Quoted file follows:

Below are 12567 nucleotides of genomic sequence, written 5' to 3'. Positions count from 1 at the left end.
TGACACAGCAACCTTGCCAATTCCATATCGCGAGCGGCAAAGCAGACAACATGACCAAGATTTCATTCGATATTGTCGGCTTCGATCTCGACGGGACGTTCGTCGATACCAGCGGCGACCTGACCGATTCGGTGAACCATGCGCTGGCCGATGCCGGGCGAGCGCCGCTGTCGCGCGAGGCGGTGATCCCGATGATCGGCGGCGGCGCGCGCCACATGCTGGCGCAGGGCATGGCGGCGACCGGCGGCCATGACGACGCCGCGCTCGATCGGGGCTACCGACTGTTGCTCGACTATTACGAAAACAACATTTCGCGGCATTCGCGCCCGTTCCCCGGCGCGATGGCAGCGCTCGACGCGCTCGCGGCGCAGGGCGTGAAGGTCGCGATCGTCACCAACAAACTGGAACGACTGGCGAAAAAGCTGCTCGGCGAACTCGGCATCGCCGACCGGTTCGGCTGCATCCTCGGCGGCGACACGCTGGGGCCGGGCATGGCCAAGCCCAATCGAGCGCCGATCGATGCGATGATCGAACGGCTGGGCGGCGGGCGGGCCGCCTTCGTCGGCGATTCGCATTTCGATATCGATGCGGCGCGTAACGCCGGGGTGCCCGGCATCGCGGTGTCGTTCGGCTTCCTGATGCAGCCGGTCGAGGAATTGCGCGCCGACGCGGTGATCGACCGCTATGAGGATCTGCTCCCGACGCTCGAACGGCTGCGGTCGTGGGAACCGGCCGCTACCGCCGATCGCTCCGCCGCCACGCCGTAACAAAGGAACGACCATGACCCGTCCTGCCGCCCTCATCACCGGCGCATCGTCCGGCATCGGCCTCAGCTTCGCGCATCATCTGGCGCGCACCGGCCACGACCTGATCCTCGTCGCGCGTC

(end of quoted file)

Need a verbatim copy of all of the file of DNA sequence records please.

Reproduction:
Below are 12567 nucleotides of genomic sequence, written 5' to 3'. Positions count from 1 at the left end.
TGACACAGCAACCTTGCCAATTCCATATCGCGAGCGGCAAAGCAGACAACATGACCAAGATTTCATTCGATATTGTCGGCTTCGATCTCGACGGGACGTTCGTCGATACCAGCGGCGACCTGACCGATTCGGTGAACCATGCGCTGGCCGATGCCGGGCGAGCGCCGCTGTCGCGCGAGGCGGTGATCCCGATGATCGGCGGCGGCGCGCGCCACATGCTGGCGCAGGGCATGGCGGCGACCGGCGGCCATGACGACGCCGCGCTCGATCGGGGCTACCGACTGTTGCTCGACTATTACGAAAACAACATTTCGCGGCATTCGCGCCCGTTCCCCGGCGCGATGGCAGCGCTCGACGCGCTCGCGGCGCAGGGCGTGAAGGTCGCGATCGTCACCAACAAACTGGAACGACTGGCGAAAAAGCTGCTCGGCGAACTCGGCATCGCCGACCGGTTCGGCTGCATCCTCGGCGGCGACACGCTGGGGCCGGGCATGGCCAAGCCCAATCGAGCGCCGATCGATGCGATGATCGAACGGCTGGGCGGCGGGCGGGCCGCCTTCGTCGGCGATTCGCATTTCGATATCGATGCGGCGCGTAACGCCGGGGTGCCCGGCATCGCGGTGTCGTTCGGCTTCCTGATGCAGCCGGTCGAGGAATTGCGCGCCGACGCGGTGATCGACCGCTATGAGGATCTGCTCCCGACGCTCGAACGGCTGCGGTCGTGGGAACCGGCCGCTACCGCCGATCGCTCCGCCGCCACGCCGTAACAAAGGAACGACCATGACCCGTCCTGCCGCCCTCATCACCGGCGCATCGTCCGGCATCGGCCTCAGCTTCGCGCATCATCTGGCGCGCACCGGCCACGACCTGATCCTCGTCGCGCGTC